Philippine banks IT spending to grow ahead of regional peers

Spending by banks in the Philippines on technology is expected to show one of the highest growth rates in the region, according to study.

Philippine banks are on track to spend some US$338 million on IT and related financial technology this year, according to research firm Financial Insights.

A report released by Financial Insights predicts banks' IT spending will grow by a compound annual growth rate (CAGR) of 8.5 percent from 2007 to 2010.

Michael Araneta, senior research manager, Financial Insights Asia-Pacific, said in a statement: "We believe the Philippine banking sector will show one of the highest growth rates in technology investments in the Asia-Pacific region excluding Japan."

Araneta highlighted areas such as remittance, consumer banking and lending as holding "bright prospects" for the country's banking sector.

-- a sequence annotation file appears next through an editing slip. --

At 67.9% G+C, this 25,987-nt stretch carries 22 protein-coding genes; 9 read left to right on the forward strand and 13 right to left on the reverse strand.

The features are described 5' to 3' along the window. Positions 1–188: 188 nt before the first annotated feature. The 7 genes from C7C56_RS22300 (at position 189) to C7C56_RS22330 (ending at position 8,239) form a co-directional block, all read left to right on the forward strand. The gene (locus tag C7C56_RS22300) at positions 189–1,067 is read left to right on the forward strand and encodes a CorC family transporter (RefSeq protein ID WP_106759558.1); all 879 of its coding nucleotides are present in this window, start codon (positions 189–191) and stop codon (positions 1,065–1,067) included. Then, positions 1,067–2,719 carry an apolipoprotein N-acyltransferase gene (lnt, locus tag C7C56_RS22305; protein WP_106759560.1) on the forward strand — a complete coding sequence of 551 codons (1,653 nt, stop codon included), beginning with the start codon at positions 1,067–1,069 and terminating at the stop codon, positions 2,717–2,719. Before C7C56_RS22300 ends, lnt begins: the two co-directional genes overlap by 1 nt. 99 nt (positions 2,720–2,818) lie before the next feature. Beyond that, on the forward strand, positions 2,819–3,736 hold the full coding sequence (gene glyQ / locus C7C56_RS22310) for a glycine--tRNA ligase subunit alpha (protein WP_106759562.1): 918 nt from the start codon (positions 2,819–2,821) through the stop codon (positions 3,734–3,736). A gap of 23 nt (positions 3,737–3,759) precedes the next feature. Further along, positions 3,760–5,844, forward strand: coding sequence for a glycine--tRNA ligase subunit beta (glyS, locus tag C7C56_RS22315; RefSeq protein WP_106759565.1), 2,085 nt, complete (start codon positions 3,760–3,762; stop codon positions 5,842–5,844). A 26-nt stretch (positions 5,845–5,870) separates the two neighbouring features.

Accordingly, a survey conducted by Financial Insights on 16 Philippine banks showed top priority spending areas were risk management projects, channel rollouts, core banking upgrades and lending-related systems.

"Large banks are expected to focus on getting efficiencies out of their recent investments, finding opportunities for scale, and rationalization.

"Smaller players, meanwhile, will increase their spending on foundational investments, as well as on discrete projects that will win market share for them. There will also be project related loans origination, remittance, cash management, and payments," said Financial Insights' statement.

Araneta said, on mergers in the market: "Senior executives we spoke to admit to investing especially in channel-related technology to compete more effectively against suddenly larger peers."

Should the consolidation happen, the banking landscape will polarize into a handful of anchor banks on one end and smaller niche players on the other, added Araneta.

Araneta notes customer-oriented initiatives "have not been so well-defined", however. "There are pockets within banks that are keen to understand the customer more effectively and, from there, craft differentiated responses to unique customer requirements.

"However, these still have to find momentum," said Araneta.